A Small-Town Preacher Desperately Wanted 2 Ponies for His Horse-Crazy Daughters. His Neighbors’ Generosity Will Warm Your Heart.

The girls had no idea what really went on behind the scenes.

CXsep16_Cole01Courtesy Country Extra Magazine

Getting a pony for two horse-crazy little girls was unlikely for a small town preacher living in the parsonage and raising a family on a meager salary. But our father did it. My heart still jumps a beat when I recall the night he told my sister and me that he wasn’t able to buy us a pony, but he did find one for us to ride. Our neighbor, Mr. Dubbs, had purchased a pony for his granddaughter, and he would let us ride it whenever we wanted. All I could hear was “pony!”

We knew nothing about riding but soon learned. Blackie was a cute but ornery little Shetland. He had an amazing drop-and-roll routine when he wanted free of his rider. And, like most ponies, he loved to get going, slam on the breaks and send the rider toppling over his head. We were not daunted and loved every minute.

A few years later, when we could barely fit into the little pony saddle anymore, we were elated when Mr. Dubbs bought two horses: Rex, a beautiful sorrel that my sister adopted, and Maize, a palomino that became mine. To say we were in heaven is an understatement.

What I didn’t realize then is that Mr. Dubbs bought those horses for us. His granddaughter had long ago lost interest, and he didn’t ride. I wish I could thank him now, but sadly, two years later, Mr. Dubbs died, and the horses were sold. We were heartbroken.

Around the same time, my father was transferred to a new church. But he came through a second time with horses for us to ride—Sparky, a tri-colored paint, and Dolly, a palomino. A local farmer, John Hunter, bravely entrusted his horses to us even though we sometimes did foolish things.

I remember the day I took my boyfriend on a trail ride out to the island in Tymochtee Creek. Given the horses’ reticence to crossing water, I let them graze untied as we ate. Big mistake. A heron flew up, and off went the horses, galloping 3 miles to home. I learned that some things are scarier than water.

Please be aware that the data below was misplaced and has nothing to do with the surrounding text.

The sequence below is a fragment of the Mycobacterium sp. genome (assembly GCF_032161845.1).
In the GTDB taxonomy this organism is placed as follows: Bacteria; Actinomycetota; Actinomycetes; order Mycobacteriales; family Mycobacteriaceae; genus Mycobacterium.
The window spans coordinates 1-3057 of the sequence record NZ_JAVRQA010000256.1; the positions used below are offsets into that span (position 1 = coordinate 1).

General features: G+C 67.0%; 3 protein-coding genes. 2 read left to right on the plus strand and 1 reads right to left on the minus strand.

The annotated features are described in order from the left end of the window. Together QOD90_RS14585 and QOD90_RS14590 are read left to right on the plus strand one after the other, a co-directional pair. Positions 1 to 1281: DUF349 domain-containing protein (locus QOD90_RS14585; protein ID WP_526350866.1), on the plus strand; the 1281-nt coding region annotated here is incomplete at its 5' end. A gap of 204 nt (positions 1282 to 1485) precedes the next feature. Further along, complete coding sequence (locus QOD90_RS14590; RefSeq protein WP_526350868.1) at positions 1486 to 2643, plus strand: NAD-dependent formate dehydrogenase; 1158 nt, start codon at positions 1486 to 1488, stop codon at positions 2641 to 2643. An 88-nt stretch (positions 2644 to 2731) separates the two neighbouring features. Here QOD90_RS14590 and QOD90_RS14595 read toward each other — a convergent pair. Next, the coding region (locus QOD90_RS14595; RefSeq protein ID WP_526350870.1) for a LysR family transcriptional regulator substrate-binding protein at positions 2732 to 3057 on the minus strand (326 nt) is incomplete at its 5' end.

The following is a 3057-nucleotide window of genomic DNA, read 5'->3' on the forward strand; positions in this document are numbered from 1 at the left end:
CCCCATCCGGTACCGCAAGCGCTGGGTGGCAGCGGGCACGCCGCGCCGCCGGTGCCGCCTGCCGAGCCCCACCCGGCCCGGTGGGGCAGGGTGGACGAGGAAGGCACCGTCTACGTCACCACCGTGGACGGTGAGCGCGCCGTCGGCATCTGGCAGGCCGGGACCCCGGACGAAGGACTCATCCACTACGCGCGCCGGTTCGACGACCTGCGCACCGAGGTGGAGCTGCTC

Horses have trotted in and out of my life since then. Now, as an adult, I have two quarter horses, and I enjoy watching my granddaughter learn to ride. Every day I count my blessings and remember that without the generosity of others, this unlikely cowgirl would still just be dreaming of owning her own horse.

I am now training to compete in a horse and rider versatility challenge. My farrier, Dane Johnson, who is a nationally known reiner, lent me a hand to get my clumsy trail horse, Jacy, into shape to maneuver with speed and control.

This competition also requires me to develop new skills, like jumping fences. My granddaughter’s trainer, Patty Saunders, kindly took me under her wing. And the owner of the stables, Robert Wayner, modified his arena and created a dozen obstacles for me to practice with during training. The small fee I pay is not nearly enough to compensate them for their efforts.

When I enter the arena to compete, I will pause and whisper a prayer of thanks to the many people who have shared their love of horses with me.

Brenda and Jacy won first place in their trail class at the Michigan Apple Blossom Classic, one of their first horse shows together.

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Originally Published in Country